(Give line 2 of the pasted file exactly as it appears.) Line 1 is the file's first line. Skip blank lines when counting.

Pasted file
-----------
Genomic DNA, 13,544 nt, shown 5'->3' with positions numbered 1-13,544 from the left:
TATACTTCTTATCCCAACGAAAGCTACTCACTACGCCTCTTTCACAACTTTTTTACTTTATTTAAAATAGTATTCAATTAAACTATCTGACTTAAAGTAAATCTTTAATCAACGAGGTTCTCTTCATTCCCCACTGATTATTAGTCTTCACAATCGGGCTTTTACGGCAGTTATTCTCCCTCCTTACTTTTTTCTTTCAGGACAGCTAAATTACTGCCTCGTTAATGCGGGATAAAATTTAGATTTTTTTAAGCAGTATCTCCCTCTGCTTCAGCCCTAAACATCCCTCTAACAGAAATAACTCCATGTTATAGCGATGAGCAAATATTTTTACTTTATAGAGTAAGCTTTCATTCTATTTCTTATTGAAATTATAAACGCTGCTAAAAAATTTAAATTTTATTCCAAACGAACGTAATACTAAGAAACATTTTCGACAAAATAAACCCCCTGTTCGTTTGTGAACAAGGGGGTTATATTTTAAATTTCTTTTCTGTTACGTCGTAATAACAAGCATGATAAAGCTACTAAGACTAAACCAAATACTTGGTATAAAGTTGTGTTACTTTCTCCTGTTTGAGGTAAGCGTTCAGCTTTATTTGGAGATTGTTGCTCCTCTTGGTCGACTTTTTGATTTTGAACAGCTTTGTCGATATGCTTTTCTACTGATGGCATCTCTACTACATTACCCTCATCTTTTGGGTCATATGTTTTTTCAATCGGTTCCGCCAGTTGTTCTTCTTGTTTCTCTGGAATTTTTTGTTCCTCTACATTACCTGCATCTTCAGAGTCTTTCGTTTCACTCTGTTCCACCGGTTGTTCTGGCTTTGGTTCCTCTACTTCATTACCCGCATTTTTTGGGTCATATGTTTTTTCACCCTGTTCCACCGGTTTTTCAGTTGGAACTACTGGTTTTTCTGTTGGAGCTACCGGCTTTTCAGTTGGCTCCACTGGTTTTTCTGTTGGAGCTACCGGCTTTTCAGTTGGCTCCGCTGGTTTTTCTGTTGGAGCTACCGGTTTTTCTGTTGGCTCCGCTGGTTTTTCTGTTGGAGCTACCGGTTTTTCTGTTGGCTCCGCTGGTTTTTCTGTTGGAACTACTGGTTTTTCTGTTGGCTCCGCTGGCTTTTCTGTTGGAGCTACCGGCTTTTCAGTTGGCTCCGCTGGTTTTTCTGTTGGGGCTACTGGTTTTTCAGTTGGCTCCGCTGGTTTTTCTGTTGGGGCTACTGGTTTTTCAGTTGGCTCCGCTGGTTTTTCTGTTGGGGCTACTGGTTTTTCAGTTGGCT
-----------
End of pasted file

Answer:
TATACTTCTTATCCCAACGAAAGCTACTCACTACGCCTCTTTCACAACTTTTTTACTTTATTTAAAATAGTATTCAATTAAACTATCTGACTTAAAGTAAATCTTTAATCAACGAGGTTCTCTTCATTCCCCACTGATTATTAGTCTTCACAATCGGGCTTTTACGGCAGTTATTCTCCCTCCTTACTTTTTTCTTTCAGGACAGCTAAATTACTGCCTCGTTAATGCGGGATAAAATTTAGATTTTTTTAAGCAGTATCTCCCTCTGCTTCAGCCCTAAACATCCCTCTAACAGAAATAACTCCATGTTATAGCGATGAGCAAATATTTTTACTTTATAGAGTAAGCTTTCATTCTATTTCTTATTGAAATTATAAACGCTGCTAAAAAATTTAAATTTTATTCCAAACGAACGTAATACTAAGAAACATTTTCGACAAAATAAACCCCCTGTTCGTTTGTGAACAAGGGGGTTATATTTTAAATTTCTTTTCTGTTACGTCGTAATAACAAGCATGATAAAGCTACTAAGACTAAACCAAATACTTGGTATAAAGTTGTGTTACTTTCTCCTGTTTGAGGTAAGCGTTCAGCTTTATTTGGAGATTGTTGCTCCTCTTGGTCGACTTTTTGATTTTGAACAGCTTTGTCGATATGCTTTTCTACTGATGGCATCTCTACTACATTACCCTCATCTTTTGGGTCATATGTTTTTTCAATCGGTTCCGCCAGTTGTTCTTCTTGTTTCTCTGGAATTTTTTGTTCCTCTACATTACCTGCATCTTCAGAGTCTTTCGTTTCACTCTGTTCCACCGGTTGTTCTGGCTTTGGTTCCTCTACTTCATTACCCGCATTTTTTGGGTCATATGTTTTTTCACCCTGTTCCACCGGTTTTTCAGTTGGAACTACTGGTTTTTCTGTTGGAGCTACCGGCTTTTCAGTTGGCTCCACTGGTTTTTCTGTTGGAGCTACCGGCTTTTCAGTTGGCTCCGCTGGTTTTTCTGTTGGAGCTACCGGTTTTTCTGTTGGCTCCGCTGGTTTTTCTGTTGGAGCTACCGGTTTTTCTGTTGGCTCCGCTGGTTTTTCTGTTGGAACTACTGGTTTTTCTGTTGGCTCCGCTGGCTTTTCTGTTGGAGCTACCGGCTTTTCAGTTGGCTCCGCTGGTTTTTCTGTTGGGGCTACTGGTTTTTCAGTTGGCTCCGCTGGTTTTTCTGTTGGGGCTACTGGTTTTTCAGTTGGCTCCGCTGGTTTTTCTGTTGGGGCTACTGGTTTTTCAGTTGGCT